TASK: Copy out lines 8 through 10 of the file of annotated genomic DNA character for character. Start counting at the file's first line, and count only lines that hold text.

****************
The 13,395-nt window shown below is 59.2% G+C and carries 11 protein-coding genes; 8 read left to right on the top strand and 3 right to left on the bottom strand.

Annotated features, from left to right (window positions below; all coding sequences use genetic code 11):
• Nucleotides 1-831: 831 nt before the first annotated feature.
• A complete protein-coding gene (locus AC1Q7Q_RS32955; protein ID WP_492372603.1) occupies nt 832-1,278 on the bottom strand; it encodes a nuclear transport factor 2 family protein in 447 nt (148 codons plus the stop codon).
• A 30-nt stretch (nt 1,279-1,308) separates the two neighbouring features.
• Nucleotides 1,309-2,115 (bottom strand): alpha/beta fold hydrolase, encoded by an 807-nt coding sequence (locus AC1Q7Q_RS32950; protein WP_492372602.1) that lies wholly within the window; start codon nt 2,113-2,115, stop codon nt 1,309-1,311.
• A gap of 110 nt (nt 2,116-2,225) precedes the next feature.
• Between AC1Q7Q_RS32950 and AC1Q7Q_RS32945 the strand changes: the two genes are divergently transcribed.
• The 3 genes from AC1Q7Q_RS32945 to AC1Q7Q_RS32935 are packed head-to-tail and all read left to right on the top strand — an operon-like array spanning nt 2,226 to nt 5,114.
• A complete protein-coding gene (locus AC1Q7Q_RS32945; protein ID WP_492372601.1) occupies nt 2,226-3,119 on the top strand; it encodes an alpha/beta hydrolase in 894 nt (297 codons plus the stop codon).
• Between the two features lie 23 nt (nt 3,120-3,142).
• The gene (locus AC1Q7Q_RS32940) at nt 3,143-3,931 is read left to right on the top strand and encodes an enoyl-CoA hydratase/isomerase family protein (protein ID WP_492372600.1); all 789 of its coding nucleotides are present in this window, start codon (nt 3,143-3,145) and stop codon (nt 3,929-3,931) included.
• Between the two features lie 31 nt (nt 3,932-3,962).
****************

• Between AC1Q7Q_RS32950 and AC1Q7Q_RS32945 the strand changes: the two genes are divergently transcribed.
• The 3 genes from AC1Q7Q_RS32945 to AC1Q7Q_RS32935 are packed head-to-tail and all read left to right on the top strand — an operon-like array spanning nt 2,226 to nt 5,114.
• A complete protein-coding gene (locus AC1Q7Q_RS32945; protein ID WP_492372601.1) occupies nt 2,226-3,119 on the top strand; it encodes an alpha/beta hydrolase in 894 nt (297 codons plus the stop codon).